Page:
Art used to stress me out.
As a kid, I would make little drawings or doodles of things I saw. Whether it was the knick-knacks on my nightstand, photos from the magazines in our mailbox or the flowers growing outside our house, I loved capturing these bits of beauty in my everyday life.
I have fond memories of proudly showing parents and siblings my work. In turn, they encouraged me to pursue art as I grew older—so I did.
I took art classes all of middle and high school, but there came a point where I started to lose my joy in creating art. My mind became too focused on the outcome and technicalities of what I was making. Soon enough, art became yet another thing on the list of activities that made me anxious.
Coming up with an idea of what to draw or paint was a pressure that would make my heart beat fast and only got worse when I had to put pen to paper. I felt the need to make every stroke and every line I made perfect.
There was the problem — I was trying too hard to make my art perfect.
In college, despite my hesitancies, I knew I should give art another chance. It was something I once loved doing and comforted me when life began to feel like too much. When I added a summer painting class after sophomore year, Foundations in Painting, I was hopeful to get back to that mindset.
This painting class was such a welcoming space to be a part of, and it was where I learned to let myself fail with art.
During class, our professor, Yvette Gellis, encouraged us to experiment and make bad paintings. In her own words, “Art is supposed to be enjoyable.” We had complete freedom to mess up, use bolder colors or try any idea that seemed like it would ruin the piece.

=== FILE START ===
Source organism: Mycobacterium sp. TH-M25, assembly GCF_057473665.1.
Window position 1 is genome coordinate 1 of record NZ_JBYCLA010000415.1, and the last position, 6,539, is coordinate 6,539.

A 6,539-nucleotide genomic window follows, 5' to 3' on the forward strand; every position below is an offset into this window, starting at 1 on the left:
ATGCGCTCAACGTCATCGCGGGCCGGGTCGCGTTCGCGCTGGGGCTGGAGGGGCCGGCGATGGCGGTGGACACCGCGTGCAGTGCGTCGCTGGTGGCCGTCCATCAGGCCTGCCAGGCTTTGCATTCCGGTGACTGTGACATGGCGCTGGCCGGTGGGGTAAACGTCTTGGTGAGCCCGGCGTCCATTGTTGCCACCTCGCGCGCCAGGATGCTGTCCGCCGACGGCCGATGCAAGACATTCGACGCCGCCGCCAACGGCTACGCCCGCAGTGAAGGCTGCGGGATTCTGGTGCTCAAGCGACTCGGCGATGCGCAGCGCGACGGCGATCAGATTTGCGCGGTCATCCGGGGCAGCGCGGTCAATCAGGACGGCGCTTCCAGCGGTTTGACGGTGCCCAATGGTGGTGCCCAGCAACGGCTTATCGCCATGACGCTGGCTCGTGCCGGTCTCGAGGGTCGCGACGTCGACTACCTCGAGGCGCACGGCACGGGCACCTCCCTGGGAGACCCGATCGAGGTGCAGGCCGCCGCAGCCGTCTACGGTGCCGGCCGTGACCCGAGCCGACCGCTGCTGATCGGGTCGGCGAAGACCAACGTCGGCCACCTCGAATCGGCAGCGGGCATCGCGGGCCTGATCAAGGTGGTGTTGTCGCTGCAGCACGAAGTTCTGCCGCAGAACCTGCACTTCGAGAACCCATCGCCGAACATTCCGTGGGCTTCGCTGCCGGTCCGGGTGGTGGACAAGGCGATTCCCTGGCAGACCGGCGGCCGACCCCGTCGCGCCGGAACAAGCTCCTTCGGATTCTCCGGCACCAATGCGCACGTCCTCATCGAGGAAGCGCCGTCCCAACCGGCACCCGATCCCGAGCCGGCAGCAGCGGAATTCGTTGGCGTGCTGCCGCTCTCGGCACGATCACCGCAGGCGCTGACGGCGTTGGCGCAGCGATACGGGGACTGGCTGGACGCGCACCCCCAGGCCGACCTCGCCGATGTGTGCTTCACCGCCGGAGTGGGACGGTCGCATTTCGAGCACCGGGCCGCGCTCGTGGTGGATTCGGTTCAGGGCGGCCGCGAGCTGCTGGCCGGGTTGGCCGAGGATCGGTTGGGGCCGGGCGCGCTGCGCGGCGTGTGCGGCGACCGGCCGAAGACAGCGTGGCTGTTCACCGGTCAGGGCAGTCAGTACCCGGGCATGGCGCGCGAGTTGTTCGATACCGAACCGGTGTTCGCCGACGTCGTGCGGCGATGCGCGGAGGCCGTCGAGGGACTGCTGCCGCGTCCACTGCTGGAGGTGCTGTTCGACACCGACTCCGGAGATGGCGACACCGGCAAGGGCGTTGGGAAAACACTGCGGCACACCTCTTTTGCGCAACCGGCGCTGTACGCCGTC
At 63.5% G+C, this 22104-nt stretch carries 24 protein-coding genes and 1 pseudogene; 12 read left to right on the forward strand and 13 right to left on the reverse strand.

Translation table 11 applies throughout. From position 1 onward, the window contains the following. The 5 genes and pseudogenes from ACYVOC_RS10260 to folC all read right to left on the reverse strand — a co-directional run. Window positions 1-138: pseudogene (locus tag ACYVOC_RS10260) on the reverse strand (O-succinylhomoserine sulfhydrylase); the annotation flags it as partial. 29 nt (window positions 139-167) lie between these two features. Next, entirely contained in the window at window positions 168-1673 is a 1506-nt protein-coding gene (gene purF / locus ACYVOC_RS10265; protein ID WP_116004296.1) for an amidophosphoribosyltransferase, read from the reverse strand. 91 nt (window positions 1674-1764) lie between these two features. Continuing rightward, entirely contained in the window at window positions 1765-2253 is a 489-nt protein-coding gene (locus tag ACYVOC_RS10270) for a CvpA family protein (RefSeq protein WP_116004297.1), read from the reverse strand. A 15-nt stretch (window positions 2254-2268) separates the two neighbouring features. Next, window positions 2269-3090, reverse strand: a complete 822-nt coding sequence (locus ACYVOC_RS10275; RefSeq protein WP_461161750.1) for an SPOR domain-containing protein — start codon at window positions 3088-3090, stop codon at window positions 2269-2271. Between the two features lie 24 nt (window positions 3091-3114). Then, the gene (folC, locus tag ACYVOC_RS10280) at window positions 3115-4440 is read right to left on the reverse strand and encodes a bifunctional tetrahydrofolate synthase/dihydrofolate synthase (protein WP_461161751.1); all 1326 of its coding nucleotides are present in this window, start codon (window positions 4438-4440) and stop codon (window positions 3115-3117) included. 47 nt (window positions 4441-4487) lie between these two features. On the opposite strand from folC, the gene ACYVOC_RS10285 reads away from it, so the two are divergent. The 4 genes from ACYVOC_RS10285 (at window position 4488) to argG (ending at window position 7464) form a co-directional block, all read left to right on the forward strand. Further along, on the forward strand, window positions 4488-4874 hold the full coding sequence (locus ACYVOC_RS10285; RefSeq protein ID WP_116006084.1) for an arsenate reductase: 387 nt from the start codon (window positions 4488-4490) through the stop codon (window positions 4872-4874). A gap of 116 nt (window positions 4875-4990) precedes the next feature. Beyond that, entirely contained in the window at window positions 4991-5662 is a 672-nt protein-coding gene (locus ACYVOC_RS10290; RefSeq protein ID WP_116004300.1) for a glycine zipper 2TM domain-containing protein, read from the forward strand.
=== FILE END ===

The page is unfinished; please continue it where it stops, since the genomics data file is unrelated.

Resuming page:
It was clear our professor didn’t expect or want perfection, so I loosened up my mindset on painting and let my art be bad. It was so freeing. I allowed myself to take leaps of faith in my painting strokes and artistic choices because I realized it was all going to be OK if I did.
Since then, I added art as my academic minor and am finding my own unique art style in my current drawing class. I never thought I could find my own art style, but once I let myself fail, I found it. Not only that, I was able to find joy in art again.
I am still learning to apply this to other aspects of my life, like my writing, classes and public speaking. All the activities that scare me because I get stuck in perfecting them.
Most students can relate to the perfectionist mindset, but there’s times when you have to let yourself mess up and take risks with what you’re doing. Those are the moments when you realize that there is joy in imperfection.
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